There are steps you can take to combat screen fatigue though. While you are looking at a screen, a good starting point is to dim the screen and to look away from it every 20 minutes to help your eye muscles relax. Try to regularly take breaks from your screen – get up every couple of hours even if it’s just to make a tea, go for a walk on your break. In your downtime, try to do things that don’t involve looking at a screen – go outdoors and spend time in nature, do some yoga or meditation, read a book, or try speaking to a friend via a phone call rather than face time!
4. Help others
Helping others can make us feel happier, give us a sense of achievement, increase our self-worth, and boost our relationships. You could:
- offer a neighbour socially distanced help if you see they need it
- volunteer your time or skills somewhere
- ask a friend how they are, and truly listen to them
5. Don’t be afraid to ask for help
If you feel like you can’t talk to your friends of family about what’s going on, or you feel like they don’t understand, you are not alone. It could help to try talking to a teacher at your school or speaking to an organisation trained to listen and support you. There are plenty of resources available, such as Mind Cymru, Childline, Meic Cymru, or The Mix, so don’t be afraid to ask for help when you need it.
Have a look at Mind’s pages on finding support to learn about the different types of help, advice, and support available to you. Or you could read about how to talk to a doctor. The most important thing is that you reach out and get support for how you’re feeling.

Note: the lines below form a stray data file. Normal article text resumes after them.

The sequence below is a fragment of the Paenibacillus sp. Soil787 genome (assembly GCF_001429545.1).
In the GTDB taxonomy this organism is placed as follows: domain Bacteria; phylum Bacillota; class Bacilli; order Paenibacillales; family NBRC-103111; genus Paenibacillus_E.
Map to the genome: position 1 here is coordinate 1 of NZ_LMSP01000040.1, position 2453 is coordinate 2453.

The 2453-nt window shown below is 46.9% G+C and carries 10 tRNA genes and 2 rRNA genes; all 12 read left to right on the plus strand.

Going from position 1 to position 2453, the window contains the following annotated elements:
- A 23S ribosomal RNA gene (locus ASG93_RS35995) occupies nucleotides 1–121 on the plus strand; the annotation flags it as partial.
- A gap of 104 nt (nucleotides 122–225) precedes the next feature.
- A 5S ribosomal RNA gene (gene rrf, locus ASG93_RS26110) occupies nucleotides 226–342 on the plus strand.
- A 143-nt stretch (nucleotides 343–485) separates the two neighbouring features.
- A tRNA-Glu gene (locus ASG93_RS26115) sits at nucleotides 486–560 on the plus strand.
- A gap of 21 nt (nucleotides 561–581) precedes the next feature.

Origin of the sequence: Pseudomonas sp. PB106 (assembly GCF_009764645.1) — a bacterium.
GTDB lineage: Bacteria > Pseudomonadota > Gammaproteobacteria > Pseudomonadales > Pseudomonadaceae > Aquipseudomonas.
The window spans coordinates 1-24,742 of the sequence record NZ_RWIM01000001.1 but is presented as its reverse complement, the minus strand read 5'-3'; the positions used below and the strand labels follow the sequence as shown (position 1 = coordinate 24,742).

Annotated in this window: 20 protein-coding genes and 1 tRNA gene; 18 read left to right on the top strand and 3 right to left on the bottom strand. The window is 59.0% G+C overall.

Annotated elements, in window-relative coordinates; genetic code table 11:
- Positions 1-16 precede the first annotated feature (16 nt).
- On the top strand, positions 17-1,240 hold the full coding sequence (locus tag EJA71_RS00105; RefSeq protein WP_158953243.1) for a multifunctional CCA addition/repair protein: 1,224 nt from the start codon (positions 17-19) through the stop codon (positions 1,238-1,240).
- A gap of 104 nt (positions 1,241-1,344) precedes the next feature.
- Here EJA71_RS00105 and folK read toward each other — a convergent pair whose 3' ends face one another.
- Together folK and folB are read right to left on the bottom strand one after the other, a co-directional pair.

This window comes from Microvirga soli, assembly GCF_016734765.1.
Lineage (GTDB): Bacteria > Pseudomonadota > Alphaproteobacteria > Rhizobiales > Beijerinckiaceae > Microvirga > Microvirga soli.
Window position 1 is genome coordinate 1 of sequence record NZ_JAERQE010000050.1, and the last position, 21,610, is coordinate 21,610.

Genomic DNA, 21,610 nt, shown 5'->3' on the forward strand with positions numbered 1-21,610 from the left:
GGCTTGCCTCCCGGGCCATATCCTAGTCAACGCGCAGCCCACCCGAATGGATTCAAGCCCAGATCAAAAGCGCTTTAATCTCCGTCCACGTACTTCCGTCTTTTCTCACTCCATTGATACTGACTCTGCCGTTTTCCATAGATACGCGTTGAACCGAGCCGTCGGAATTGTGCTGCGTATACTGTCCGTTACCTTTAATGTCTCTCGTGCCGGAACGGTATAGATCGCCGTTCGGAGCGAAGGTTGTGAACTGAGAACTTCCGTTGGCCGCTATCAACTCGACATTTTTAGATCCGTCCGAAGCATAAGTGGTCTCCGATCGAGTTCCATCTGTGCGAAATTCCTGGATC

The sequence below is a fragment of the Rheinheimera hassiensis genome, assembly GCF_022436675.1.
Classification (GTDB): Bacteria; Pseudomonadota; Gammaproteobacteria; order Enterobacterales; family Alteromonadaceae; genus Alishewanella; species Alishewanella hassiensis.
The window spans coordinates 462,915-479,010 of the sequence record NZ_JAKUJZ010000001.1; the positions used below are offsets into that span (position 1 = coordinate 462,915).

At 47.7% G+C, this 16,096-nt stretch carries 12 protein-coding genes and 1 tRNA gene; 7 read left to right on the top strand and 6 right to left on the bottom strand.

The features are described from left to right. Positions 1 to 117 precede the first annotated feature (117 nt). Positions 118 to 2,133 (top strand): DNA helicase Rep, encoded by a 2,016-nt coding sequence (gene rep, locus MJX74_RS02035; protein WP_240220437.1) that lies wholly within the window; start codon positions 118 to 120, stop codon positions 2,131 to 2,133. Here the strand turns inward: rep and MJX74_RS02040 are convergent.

And finally… what about finding the time to talk in a new language…?
We spoke with MFL Mentoring Cymru – a project that inspires and encourages the learning of international languages at GCSE level and beyond via a programme of in-classroom mentoring and online mentoring – about how learning even a few words of a new language can improve our wellbeing.
Often we think of languages as being something to improve our career prospects, or that allows us to engage with people when we’re able to travel abroad, but it can also help us to find a more positive headspace, and build our motivation, resilience, and confidence.
For lots of people, languages are about connection, including to people and neighbours within our own communities. The most obvious place to start is learning or broadening your Welsh if it’s not your native language; one of the oldest languages in the world. Or what about Polish, the third most spoken language in Wales!
Learning more about the languages in our communities can help us to feel more connected to the people and places where we live, as well as to ourselves. A simple ‘hello’ to a neighbour in their native language can feel so rewarding, and will surely raise a smile on both your faces. No matter the level you get to, learning a language can provide us with a healthy focus which is especially important in lockdown when we may be feeling disconnected from the world outside.
Find out how you can get involved with MFL Mentoring Cymru’s workshops and language learning activities on their Twitter channel: @MFLMentoring